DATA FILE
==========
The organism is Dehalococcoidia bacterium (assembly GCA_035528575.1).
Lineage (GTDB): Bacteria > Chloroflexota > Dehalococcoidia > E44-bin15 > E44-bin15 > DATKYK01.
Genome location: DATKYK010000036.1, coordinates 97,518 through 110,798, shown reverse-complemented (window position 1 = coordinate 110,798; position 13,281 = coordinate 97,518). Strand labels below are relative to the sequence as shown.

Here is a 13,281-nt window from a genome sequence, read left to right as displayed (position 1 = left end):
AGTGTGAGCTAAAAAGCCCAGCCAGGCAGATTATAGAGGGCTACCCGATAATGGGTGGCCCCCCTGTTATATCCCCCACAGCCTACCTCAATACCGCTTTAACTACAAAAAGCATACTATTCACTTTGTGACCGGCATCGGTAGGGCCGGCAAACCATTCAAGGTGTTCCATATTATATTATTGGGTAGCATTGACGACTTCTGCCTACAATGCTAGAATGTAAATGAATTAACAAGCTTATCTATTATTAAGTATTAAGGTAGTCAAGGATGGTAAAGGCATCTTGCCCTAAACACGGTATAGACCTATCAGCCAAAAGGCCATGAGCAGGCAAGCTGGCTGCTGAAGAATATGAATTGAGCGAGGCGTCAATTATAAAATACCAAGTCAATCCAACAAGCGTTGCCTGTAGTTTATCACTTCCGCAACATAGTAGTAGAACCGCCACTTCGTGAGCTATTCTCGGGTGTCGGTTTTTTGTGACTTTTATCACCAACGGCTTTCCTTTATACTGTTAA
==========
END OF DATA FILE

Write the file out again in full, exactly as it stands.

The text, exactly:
The organism is Dehalococcoidia bacterium (assembly GCA_035528575.1).
Lineage (GTDB): Bacteria > Chloroflexota > Dehalococcoidia > E44-bin15 > E44-bin15 > DATKYK01.
Genome location: DATKYK010000036.1, coordinates 97,518 through 110,798, shown reverse-complemented (window position 1 = coordinate 110,798; position 13,281 = coordinate 97,518). Strand labels below are relative to the sequence as shown.

Here is a 13,281-nt window from a genome sequence, read left to right as displayed (position 1 = left end):
AGTGTGAGCTAAAAAGCCCAGCCAGGCAGATTATAGAGGGCTACCCGATAATGGGTGGCCCCCCTGTTATATCCCCCACAGCCTACCTCAATACCGCTTTAACTACAAAAAGCATACTATTCACTTTGTGACCGGCATCGGTAGGGCCGGCAAACCATTCAAGGTGTTCCATATTATATTATTGGGTAGCATTGACGACTTCTGCCTACAATGCTAGAATGTAAATGAATTAACAAGCTTATCTATTATTAAGTATTAAGGTAGTCAAGGATGGTAAAGGCATCTTGCCCTAAACACGGTATAGACCTATCAGCCAAAAGGCCATGAGCAGGCAAGCTGGCTGCTGAAGAATATGAATTGAGCGAGGCGTCAATTATAAAATACCAAGTCAATCCAACAAGCGTTGCCTGTAGTTTATCACTTCCGCAACATAGTAGTAGAACCGCCACTTCGTGAGCTATTCTCGGGTGTCGGTTTTTTGTGACTTTTATCACCAACGGCTTTCCTTTATACTGTTAA